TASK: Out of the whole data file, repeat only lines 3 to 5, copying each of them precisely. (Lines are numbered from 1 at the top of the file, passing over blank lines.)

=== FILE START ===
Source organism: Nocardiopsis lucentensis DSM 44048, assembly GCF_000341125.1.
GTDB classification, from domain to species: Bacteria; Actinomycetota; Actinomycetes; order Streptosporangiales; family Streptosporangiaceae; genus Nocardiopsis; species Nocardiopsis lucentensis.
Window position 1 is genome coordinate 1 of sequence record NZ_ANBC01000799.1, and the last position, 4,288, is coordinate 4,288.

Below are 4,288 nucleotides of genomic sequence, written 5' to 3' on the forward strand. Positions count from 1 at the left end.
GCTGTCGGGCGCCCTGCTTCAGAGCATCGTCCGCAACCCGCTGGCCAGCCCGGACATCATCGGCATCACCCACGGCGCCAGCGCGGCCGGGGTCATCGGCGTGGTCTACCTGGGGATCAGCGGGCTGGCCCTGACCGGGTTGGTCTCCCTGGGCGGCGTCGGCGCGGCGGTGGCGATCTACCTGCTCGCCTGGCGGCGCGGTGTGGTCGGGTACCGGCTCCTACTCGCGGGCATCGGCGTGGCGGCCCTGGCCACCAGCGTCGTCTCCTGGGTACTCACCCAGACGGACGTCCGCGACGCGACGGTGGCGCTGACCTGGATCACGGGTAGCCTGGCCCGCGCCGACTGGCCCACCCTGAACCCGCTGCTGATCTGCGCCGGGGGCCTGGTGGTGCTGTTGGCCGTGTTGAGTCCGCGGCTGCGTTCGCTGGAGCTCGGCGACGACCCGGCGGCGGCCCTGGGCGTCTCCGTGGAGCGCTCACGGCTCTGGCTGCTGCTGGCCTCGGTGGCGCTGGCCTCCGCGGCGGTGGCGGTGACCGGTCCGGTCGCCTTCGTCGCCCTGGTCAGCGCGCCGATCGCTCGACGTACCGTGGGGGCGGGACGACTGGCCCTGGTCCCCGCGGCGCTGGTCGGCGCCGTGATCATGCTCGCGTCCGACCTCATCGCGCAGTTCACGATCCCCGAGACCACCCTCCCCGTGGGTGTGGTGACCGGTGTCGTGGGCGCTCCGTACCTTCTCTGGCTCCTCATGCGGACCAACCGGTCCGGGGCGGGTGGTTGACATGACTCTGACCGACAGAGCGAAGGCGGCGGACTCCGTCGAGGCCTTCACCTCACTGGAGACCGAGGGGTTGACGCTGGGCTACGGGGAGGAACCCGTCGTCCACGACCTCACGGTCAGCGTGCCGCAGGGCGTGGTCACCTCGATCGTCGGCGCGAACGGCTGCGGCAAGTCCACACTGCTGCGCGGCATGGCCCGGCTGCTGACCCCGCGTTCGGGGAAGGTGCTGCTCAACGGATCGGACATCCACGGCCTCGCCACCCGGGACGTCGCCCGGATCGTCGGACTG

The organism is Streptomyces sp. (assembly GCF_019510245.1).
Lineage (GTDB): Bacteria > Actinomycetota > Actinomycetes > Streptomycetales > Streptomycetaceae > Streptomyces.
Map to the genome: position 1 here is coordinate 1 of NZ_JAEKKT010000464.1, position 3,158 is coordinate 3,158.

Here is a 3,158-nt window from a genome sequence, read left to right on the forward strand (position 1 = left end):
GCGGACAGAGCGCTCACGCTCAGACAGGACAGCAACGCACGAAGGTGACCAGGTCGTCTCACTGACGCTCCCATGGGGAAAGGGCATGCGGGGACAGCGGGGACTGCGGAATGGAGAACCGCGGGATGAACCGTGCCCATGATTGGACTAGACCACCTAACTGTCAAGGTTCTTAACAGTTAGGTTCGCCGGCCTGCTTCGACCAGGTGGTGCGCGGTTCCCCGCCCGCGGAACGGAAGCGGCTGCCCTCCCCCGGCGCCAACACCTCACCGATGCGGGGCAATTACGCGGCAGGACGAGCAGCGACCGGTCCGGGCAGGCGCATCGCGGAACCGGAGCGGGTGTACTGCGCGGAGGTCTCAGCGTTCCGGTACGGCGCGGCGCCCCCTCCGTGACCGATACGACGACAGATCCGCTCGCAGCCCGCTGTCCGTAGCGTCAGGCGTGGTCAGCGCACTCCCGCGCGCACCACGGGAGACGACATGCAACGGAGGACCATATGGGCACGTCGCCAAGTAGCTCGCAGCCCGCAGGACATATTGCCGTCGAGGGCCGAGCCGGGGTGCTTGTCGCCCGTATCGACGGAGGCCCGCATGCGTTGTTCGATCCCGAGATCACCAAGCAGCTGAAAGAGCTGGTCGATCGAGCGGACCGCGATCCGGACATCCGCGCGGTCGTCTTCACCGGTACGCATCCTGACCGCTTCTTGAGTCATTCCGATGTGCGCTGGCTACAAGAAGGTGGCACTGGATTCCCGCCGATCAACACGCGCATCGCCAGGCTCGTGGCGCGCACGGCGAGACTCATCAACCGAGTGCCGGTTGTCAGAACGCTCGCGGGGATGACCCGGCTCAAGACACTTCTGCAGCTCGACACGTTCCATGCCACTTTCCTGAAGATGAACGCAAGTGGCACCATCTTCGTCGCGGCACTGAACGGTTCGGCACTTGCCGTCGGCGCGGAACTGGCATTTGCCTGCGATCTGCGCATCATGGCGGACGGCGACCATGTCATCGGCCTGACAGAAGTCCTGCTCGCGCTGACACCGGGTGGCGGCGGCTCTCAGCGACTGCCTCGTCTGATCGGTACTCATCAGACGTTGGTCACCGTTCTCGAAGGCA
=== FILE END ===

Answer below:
Window position 1 is genome coordinate 1 of sequence record NZ_ANBC01000799.1, and the last position, 4,288, is coordinate 4,288.

Below are 4,288 nucleotides of genomic sequence, written 5' to 3' on the forward strand. Positions count from 1 at the left end.
GCTGTCGGGCGCCCTGCTTCAGAGCATCGTCCGCAACCCGCTGGCCAGCCCGGACATCATCGGCATCACCCACGGCGCCAGCGCGGCCGGGGTCATCGGCGTGGTCTACCTGGGGATCAGCGGGCTGGCCCTGACCGGGTTGGTCTCCCTGGGCGGCGTCGGCGCGGCGGTGGCGATCTACCTGCTCGCCTGGCGGCGCGGTGTGGTCGGGTACCGGCTCCTACTCGCGGGCATCGGCGTGGCGGCCCTGGCCACCAGCGTCGTCTCCTGGGTACTCACCCAGACGGACGTCCGCGACGCGACGGTGGCGCTGACCTGGATCACGGGTAGCCTGGCCCGCGCCGACTGGCCCACCCTGAACCCGCTGCTGATCTGCGCCGGGGGCCTGGTGGTGCTGTTGGCCGTGTTGAGTCCGCGGCTGCGTTCGCTGGAGCTCGGCGACGACCCGGCGGCGGCCCTGGGCGTCTCCGTGGAGCGCTCACGGCTCTGGCTGCTGCTGGCCTCGGTGGCGCTGGCCTCCGCGGCGGTGGCGGTGACCGGTCCGGTCGCCTTCGTCGCCCTGGTCAGCGCGCCGATCGCTCGACGTACCGTGGGGGCGGGACGACTGGCCCTGGTCCCCGCGGCGCTGGTCGGCGCCGTGATCATGCTCGCGTCCGACCTCATCGCGCAGTTCACGATCCCCGAGACCACCCTCCCCGTGGGTGTGGTGACCGGTGTCGTGGGCGCTCCGTACCTTCTCTGGCTCCTCATGCGGACCAACCGGTCCGGGGCGGGTGGTTGACATGACTCTGACCGACAGAGCGAAGGCGGCGGACTCCGTCGAGGCCTTCACCTCACTGGAGACCGAGGGGTTGACGCTGGGCTACGGGGAGGAACCCGTCGTCCACGACCTCACGGTCAGCGTGCCGCAGGGCGTGGTCACCTCGATCGTCGGCGCGAACGGCTGCGGCAAGTCCACACTGCTGCGCGGCATGGCCCGGCTGCTGACCCCGCGTTCGGGGAAGGTGCTGCTCAACGGATCGGACATCCACGGCCTCGCCACCCGGGACGTCGCCCGGATCGTCGGACTG